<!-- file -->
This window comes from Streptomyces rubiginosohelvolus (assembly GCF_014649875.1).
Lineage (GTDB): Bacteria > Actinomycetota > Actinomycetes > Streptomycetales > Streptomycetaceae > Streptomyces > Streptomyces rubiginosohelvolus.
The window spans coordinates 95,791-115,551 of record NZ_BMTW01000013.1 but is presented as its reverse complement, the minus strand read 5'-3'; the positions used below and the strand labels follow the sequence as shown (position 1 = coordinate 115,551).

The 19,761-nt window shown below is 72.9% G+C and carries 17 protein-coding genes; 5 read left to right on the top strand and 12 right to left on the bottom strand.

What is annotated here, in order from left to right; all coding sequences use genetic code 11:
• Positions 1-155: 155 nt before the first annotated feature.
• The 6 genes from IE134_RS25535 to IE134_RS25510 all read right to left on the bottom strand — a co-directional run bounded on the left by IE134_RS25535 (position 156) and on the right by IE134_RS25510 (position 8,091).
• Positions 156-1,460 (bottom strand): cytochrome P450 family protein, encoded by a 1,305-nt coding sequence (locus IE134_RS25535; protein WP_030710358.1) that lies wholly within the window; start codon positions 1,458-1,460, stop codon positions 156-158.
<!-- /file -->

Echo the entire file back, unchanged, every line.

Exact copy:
This window comes from Streptomyces rubiginosohelvolus (assembly GCF_014649875.1).
Lineage (GTDB): Bacteria > Actinomycetota > Actinomycetes > Streptomycetales > Streptomycetaceae > Streptomyces > Streptomyces rubiginosohelvolus.
The window spans coordinates 95,791-115,551 of record NZ_BMTW01000013.1 but is presented as its reverse complement, the minus strand read 5'-3'; the positions used below and the strand labels follow the sequence as shown (position 1 = coordinate 115,551).

The 19,761-nt window shown below is 72.9% G+C and carries 17 protein-coding genes; 5 read left to right on the top strand and 12 right to left on the bottom strand.

What is annotated here, in order from left to right; all coding sequences use genetic code 11:
• Positions 1-155: 155 nt before the first annotated feature.
• The 6 genes from IE134_RS25535 to IE134_RS25510 all read right to left on the bottom strand — a co-directional run bounded on the left by IE134_RS25535 (position 156) and on the right by IE134_RS25510 (position 8,091).
• Positions 156-1,460 (bottom strand): cytochrome P450 family protein, encoded by a 1,305-nt coding sequence (locus IE134_RS25535; protein WP_030710358.1) that lies wholly within the window; start codon positions 1,458-1,460, stop codon positions 156-158.